As for the fans starting to die, noise is the biggest giveaway.
     
  11. Tech198 macrumors G5

    Joined:
    Mar 21, 2011
    Location:
    Australia, Perth
    #11
    ah ok..

    I'm asking what the speed (rpm's) the fans run at ?

    eg. on the macbook 13' inch (unibody) max was 6200rpm...

    What is it on macbook pro?
     
  12. simsaladimbamba

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    Nov 28, 2010
    Location:
    located
    #12
    The same, maybe only 6000RPM.
     
  13. Krafty macrumors 601

    Krafty

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    La La Land
    #13
    I've had this mid-2010 MBP i5 17" since Jan and the fans literally never exceeded 2000rpm. The most CPU intensive I've done was Adobe Il, Ps, and Id at the same time + encoding in Handbrake.
     
  14. AuroraProject macrumors 65816

    AuroraProject

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    Feb 19, 2008
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    Right there
    #14
    My 17" MBP will be 5 years old this year, all fans still work just fine, and it's still quiet as can be.
     
  15. shstiger2009 macrumors 6502

    Joined:
    Jan 30, 2011
    #15
    I realize that you may think this, but I'm going to have to tell you you're wrong. Even if you watch a youtube video, they'll go up to 2400 or more depending on if it is HD or anything. Also if you are encoding in Handbrake, they have to go up, they just do. They idle at 2000...just typing here on MacRumors they're at 1996-2005 RPM.
     
  16. Vurius macrumors newbie

    Joined:
    Jan 7, 2011
    #16
    The fans are surprisingly resilient. I have a new 17" 2011 mbp, but on my original 2006 15" one, which has seen daily use for 5 years, I've only had trouble with the fans twice (at about 2.5 years in). The fans were caked with dust and were making a clicking sound, so I cleaned them off with compressed air. I also disassembled them, put WD-40 on the axles, reassembled the fans, and have been running them hard for the next 2.5 years since then.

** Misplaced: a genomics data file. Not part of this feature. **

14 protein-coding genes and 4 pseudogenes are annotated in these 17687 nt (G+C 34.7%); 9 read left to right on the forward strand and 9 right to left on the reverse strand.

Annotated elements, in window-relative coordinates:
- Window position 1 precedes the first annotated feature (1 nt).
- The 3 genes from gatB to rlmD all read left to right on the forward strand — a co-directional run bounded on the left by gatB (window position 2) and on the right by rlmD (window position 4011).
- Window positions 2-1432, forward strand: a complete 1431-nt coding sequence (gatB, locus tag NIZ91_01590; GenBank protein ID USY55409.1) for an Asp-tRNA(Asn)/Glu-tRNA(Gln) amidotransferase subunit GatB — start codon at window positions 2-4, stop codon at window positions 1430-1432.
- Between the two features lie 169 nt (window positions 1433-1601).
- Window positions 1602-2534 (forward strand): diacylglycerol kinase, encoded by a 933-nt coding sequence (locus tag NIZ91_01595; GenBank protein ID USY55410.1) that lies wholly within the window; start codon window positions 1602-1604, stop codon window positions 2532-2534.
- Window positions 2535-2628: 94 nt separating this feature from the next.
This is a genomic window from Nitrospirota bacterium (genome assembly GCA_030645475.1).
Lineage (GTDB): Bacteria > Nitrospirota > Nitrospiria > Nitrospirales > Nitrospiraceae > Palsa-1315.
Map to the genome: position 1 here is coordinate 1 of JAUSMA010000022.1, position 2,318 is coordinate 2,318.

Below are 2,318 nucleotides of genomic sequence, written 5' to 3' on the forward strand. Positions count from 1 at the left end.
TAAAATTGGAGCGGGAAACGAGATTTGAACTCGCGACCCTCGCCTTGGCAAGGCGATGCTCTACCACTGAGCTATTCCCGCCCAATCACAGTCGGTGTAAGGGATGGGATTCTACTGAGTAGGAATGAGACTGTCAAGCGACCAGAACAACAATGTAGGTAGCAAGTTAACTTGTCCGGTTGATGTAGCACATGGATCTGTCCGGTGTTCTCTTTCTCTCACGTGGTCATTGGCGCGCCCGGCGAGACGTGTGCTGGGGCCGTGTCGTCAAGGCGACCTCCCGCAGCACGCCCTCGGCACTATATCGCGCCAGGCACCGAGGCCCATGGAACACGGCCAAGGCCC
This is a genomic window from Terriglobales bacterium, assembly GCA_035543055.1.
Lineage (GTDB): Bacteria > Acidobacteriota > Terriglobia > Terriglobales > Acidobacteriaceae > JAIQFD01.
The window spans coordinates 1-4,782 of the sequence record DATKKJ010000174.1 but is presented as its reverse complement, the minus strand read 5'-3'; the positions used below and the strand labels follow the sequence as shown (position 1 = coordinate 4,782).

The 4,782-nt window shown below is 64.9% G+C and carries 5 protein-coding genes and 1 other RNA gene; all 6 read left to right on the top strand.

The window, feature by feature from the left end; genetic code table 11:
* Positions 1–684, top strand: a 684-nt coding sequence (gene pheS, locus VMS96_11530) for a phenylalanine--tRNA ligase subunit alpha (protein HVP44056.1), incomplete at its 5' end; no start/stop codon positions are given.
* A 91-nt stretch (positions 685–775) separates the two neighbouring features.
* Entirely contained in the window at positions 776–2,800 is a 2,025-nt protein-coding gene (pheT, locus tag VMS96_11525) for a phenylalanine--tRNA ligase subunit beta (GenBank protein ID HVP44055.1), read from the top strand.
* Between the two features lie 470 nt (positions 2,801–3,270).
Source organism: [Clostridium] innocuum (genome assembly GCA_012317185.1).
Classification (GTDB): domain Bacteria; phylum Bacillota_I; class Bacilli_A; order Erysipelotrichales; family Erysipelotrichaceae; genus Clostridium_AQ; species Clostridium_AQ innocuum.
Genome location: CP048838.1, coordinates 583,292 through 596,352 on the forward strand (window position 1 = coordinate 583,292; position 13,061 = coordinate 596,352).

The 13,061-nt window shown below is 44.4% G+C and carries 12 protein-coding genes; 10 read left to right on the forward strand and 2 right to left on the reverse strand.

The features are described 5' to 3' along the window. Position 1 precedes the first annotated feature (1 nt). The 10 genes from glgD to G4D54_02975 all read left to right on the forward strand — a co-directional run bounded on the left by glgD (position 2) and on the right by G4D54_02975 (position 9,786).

You generally won't find that the fans completely fail (as they are based on electromagnets), but with a little work you can probably fix any troublesome fan, at least in my experience. So, really, don't worry about the fans; you likely won't have any complete failure on them and they are generally pretty easy to maintain and keep clean.
     
  17. c1phr macrumors 6502

    Joined:
    Jan 8, 2011
    #17
    Yea, Handbrake has caused my CPU to jump to around 90 degrees, and the fans eventually get up to around 6000rpm, you must have been running handbrake at a very low priority if you managed to use all that stuff while encoding. Thought I've found only Adobe AE really ramps up my fans, most of my work in PS or AI generally keeps them around 3000-4000 with full GPU acceleration, and I don't tend to notice them.
     
  18. Krafty macrumors 601

    Krafty

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    Dec 31, 2007
    Location:
    La La Land
    #18
    [​IMG]


    Okay then...
     
  19. zwodubber macrumors 6502a

    Joined:
    Apr 1, 2011
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    PA
    #19
    My 2006 15" MBP fans still work fine, and it was used almost everyday for work